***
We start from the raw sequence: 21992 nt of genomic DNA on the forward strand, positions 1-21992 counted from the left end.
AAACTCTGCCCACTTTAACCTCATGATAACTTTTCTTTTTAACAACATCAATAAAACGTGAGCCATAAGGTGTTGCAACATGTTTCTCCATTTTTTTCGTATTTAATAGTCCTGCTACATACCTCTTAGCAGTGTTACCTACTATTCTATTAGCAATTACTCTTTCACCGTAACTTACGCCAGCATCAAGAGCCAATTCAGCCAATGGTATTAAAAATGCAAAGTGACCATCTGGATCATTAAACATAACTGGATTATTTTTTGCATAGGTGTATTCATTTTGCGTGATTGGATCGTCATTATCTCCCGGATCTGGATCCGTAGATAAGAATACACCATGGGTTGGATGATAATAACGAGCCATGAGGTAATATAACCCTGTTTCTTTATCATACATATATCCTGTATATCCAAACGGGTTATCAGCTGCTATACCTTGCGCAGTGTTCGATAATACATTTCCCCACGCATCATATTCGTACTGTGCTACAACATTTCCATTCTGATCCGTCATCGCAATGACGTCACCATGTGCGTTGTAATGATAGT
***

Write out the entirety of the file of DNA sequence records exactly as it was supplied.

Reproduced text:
We start from the raw sequence: 21992 nt of genomic DNA on the forward strand, positions 1-21992 counted from the left end.
AAACTCTGCCCACTTTAACCTCATGATAACTTTTCTTTTTAACAACATCAATAAAACGTGAGCCATAAGGTGTTGCAACATGTTTCTCCATTTTTTTCGTATTTAATAGTCCTGCTACATACCTCTTAGCAGTGTTACCTACTATTCTATTAGCAATTACTCTTTCACCGTAACTTACGCCAGCATCAAGAGCCAATTCAGCCAATGGTATTAAAAATGCAAAGTGACCATCTGGATCATTAAACATAACTGGATTATTTTTTGCATAGGTGTATTCATTTTGCGTGATTGGATCGTCATTATCTCCCGGATCTGGATCCGTAGATAAGAATACACCATGGGTTGGATGATAATAACGAGCCATGAGGTAATATAACCCTGTTTCTTTATCATACATATATCCTGTATATCCAAACGGGTTATCAGCTGCTATACCTTGCGCAGTGTTCGATAATACATTTCCCCACGCATCATATTCGTACTGTGCTACAACATTTCCATTCTGATCCGTCATCGCAATGACGTCACCATGTGCGTTGTAATGATAGT